3. I’m with you pretty much on all this, Roberta. I’m 68 and grew up in a fundamentalist Christian household in the 1950’s, though at that time most Christian churches in the U.S. were not involved in politics, unlike now. I left most of that teaching in the 1960’s, but still kept a love and respect for Jesus.

    Several things, though. In the first three gospels, Matthew, Mark, and Luke, Jesus tells his disciples that to enter the kingdom of heaven one only has to do good works; feed the hungry, clothe the naked and house the homeless. Love towards others is the key. The only gospel with the “atonement” idea is John. “For God so loved the world that he sent his only begotten son, and who soever believes in him will have ever lasting life.”and some others. Of course, that can be interpreted in several ways.

    So, how is this explained? Possibly by these lines being inserted at one of Councils of Nicea, there were two(it’s well proven editing and “cut and paste” jobs when on all through the centuries) or it was mis-remembered by the original person who wrote it down. (None of the disciples named wrote those gospels. We only have copies of copies of copies, not the originals. The gospels were only named such by the Church Fathers). Anyway, what are your thoughts?

    Plus, myself and others often ask “why didn’t Jesus write down his teachings?” It would sure have saved an untold amount of suffering and arguments down through the centuries! Of course, maybe he did and they’re hidden away deep in a Vatican Library vault.

    As for St. Paul, it’s acknowledged by most scholars that he didn’t write many of those epistles attributed to him. But, his named was put on them all for convenience sake. Yes, those passages on Love quoted above are true and beautiful and certainly divinely inspired. Many others passages,though, attributed to him have caused much confusion, misery and contradiction(because of multiple authors?). His promotion of the “atonement” idea for one, is a mistake.

    Also, in line with your astute comments, the current gay marriage and LGBT rights issues are an example. The Right Wing fundamentalist Christians can only quote from the Old Testament, not from Jesus.

    Lastly, as for the resurrection of Jesus, I was open minded, but unsure, on that for a long time. But, my investigation into the Should of Turin has somewhat turned me around. Skeptical at first, but a look at the evidence seems to point that it is genuine. What do you think, Roberta?

    For a real expanded take on Jesus, you might enjoy Tricia McCannon’s book “Jesus: The Explosive Story of the Lost 30 Years and the Ancient Mystery Religions” 2010. It’s on Amazon and well documented with extensive footnotes. (She could make an interesting interview guest)

    Thanks!

    1. Wow, Michael, what a thoughtful comment – thank you! A thorough response from me would be another whole blog post, but I’ll give you some thoughts here:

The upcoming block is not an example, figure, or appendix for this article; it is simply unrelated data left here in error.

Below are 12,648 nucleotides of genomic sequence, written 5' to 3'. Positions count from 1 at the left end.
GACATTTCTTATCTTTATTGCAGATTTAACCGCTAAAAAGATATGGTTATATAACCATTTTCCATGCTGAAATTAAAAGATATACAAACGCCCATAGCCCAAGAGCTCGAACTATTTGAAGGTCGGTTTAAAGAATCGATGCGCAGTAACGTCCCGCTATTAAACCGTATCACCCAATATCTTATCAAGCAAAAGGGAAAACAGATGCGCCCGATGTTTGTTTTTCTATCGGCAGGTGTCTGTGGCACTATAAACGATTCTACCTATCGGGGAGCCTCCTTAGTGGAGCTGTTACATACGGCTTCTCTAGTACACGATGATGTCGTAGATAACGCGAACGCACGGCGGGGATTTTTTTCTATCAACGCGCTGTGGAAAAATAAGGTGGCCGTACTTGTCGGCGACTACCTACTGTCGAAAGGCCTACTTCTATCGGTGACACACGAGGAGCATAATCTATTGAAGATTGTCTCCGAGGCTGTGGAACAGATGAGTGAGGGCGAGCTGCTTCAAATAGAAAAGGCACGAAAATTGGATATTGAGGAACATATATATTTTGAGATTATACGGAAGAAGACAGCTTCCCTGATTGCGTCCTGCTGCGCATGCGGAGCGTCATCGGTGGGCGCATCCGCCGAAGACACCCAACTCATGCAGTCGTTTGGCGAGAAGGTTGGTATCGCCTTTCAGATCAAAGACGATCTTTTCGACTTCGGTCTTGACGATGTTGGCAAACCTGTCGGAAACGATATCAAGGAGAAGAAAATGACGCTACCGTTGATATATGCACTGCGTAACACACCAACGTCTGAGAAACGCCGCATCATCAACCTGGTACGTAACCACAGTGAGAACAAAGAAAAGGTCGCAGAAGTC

1) The fundamentalist distinction between faith and works isn’t really how Jesus saw things, and it’s not how the dead do, either. Remember that earth-life is a school! And it’s one that is not pass-fail, since there is no damnation. For Jesus, it’s all about learning to love and forgive ever more perfectly. The dead stress that everything we do must come from love – we can do literally anything here and have it raise our spiritual vibration if love alone is our motivation.

      2) Your talk of the tenuous way the Gospels were written and edited is right, and for me would throw the words of Jesus into question if we didn’t have the amazing correspondence between those words as they have been preserved and what the dead are telling us. We now have absolute validation that if Jesus didn’t say exactly what he is quoted as saying in the Gospels, for nearly all of it the Gospels probably are very close! It’s a miracle, quite literally.

      3) Remember that the words of Jesus in the English Gospels have been through two translations. And remember that his whole emphasis is his teachings! So wherever Jesus says “I” or “me,” simply replace those words with “my teachings” and you can fix most Gospel passages (e.g. “No one comes to the Father except through my teachings is entirely true!).

      4) To me, authorship of Paul’s letters and of each Gospel book doesn’t much matter. I take the Bible within its four corners, since that is the foundation of Christianity. We have ample justification now for concluding that (a) Jesus is exactly who he says he is, a genuine messenger teaching God’s truth; (b) he replaces the OT and would not have approved of a lot of the NT; and (c) he probably actually did intend to wean us away from religions and all other superstitions and teach us to relate to God individually. So we throw away the OT and all of the NT except the Gospels, and we live as best we can by those red letters! After 2000 years, the dead have confirmed that the words of Jesus still are the best prescription for living our lives ever written.

      5) I think Jesus did rise from the dead, and he did it to prove to us that death is not real. A friend wishes I hadn’t affirmed the virgin birth, but my point in both cases is that it doesn’t matter. People’s opinions can differ, since none of that affects the truth of what Jesus taught. I’d yield to someone’s insistence that he came to earth on a flaming space ship if my acceptance of that belief helped my listener to accept and live by those perfect teachings!

      We’ve got to do now what Jesus tried to get us to do 2000 years ago, and throw away all superstitions. God’s truth is not a matter of “faith” anymore! It’s a matter of fact.

      Thank you, Michael!

          1. Yes, an excellent reply, Roberta.